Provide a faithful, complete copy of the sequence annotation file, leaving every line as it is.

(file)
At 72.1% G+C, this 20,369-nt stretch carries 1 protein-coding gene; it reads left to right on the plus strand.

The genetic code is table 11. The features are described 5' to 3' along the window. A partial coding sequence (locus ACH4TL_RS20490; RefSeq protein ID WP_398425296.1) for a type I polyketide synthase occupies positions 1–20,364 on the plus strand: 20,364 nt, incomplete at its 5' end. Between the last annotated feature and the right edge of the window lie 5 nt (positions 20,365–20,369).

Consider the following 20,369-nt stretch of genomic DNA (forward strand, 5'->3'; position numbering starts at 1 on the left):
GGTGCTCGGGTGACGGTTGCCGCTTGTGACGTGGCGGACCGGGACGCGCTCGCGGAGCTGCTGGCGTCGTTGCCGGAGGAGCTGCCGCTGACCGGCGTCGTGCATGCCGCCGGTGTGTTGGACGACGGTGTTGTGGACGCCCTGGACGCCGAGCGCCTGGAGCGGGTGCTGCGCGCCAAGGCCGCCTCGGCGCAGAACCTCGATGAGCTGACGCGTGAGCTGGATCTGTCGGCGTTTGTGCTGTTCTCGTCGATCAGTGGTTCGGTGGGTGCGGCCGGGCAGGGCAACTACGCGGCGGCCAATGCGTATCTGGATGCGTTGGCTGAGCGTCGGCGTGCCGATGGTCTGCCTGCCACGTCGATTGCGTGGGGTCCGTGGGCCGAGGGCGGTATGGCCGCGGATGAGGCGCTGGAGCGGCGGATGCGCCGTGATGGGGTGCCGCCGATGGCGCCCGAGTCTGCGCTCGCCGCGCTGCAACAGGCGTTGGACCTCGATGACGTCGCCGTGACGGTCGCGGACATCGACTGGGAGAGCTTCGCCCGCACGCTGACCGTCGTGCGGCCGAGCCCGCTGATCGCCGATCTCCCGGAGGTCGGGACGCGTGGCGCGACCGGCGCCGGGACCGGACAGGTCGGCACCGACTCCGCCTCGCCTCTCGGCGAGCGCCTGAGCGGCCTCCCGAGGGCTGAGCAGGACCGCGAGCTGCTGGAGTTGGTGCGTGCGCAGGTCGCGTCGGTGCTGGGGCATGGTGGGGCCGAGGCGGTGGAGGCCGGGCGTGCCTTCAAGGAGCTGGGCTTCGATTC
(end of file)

At 72.1% G+C, this 20,369-nt stretch carries 1 protein-coding gene; it reads left to right on the plus strand.

The genetic code is table 11. The features are described 5' to 3' along the window. A partial coding sequence (locus ACH4TL_RS20490; RefSeq protein ID WP_398425296.1) for a type I polyketide synthase occupies positions 1–20,364 on the plus strand: 20,364 nt, incomplete at its 5' end. Between the last annotated feature and the right edge of the window lie 5 nt (positions 20,365–20,369).

Consider the following 20,369-nt stretch of genomic DNA (forward strand, 5'->3'; position numbering starts at 1 on the left):
GGTGCTCGGGTGACGGTTGCCGCTTGTGACGTGGCGGACCGGGACGCGCTCGCGGAGCTGCTGGCGTCGTTGCCGGAGGAGCTGCCGCTGACCGGCGTCGTGCATGCCGCCGGTGTGTTGGACGACGGTGTTGTGGACGCCCTGGACGCCGAGCGCCTGGAGCGGGTGCTGCGCGCCAAGGCCGCCTCGGCGCAGAACCTCGATGAGCTGACGCGTGAGCTGGATCTGTCGGCGTTTGTGCTGTTCTCGTCGATCAGTGGTTCGGTGGGTGCGGCCGGGCAGGGCAACTACGCGGCGGCCAATGCGTATCTGGATGCGTTGGCTGAGCGTCGGCGTGCCGATGGTCTGCCTGCCACGTCGATTGCGTGGGGTCCGTGGGCCGAGGGCGGTATGGCCGCGGATGAGGCGCTGGAGCGGCGGATGCGCCGTGATGGGGTGCCGCCGATGGCGCCCGAGTCTGCGCTCGCCGCGCTGCAACAGGCGTTGGACCTCGATGACGTCGCCGTGACGGTCGCGGACATCGACTGGGAGAGCTTCGCCCGCACGCTGACCGTCGTGCGGCCGAGCCCGCTGATCGCCGATCTCCCGGAGGTCGGGACGCGTGGCGCGACCGGCGCCGGGACCGGACAGGTCGGCACCGACTCCGCCTCGCCTCTCGGCGAGCGCCTGAGCGGCCTCCCGAGGGCTGAGCAGGACCGCGAGCTGCTGGAGTTGGTGCGTGCGCAGGTCGCGTCGGTGCTGGGGCATGGTGGGGCCGAGGCGGTGGAGGCCGGGCGTGCCTTCAAGGAGCTGGGCTTCGATTC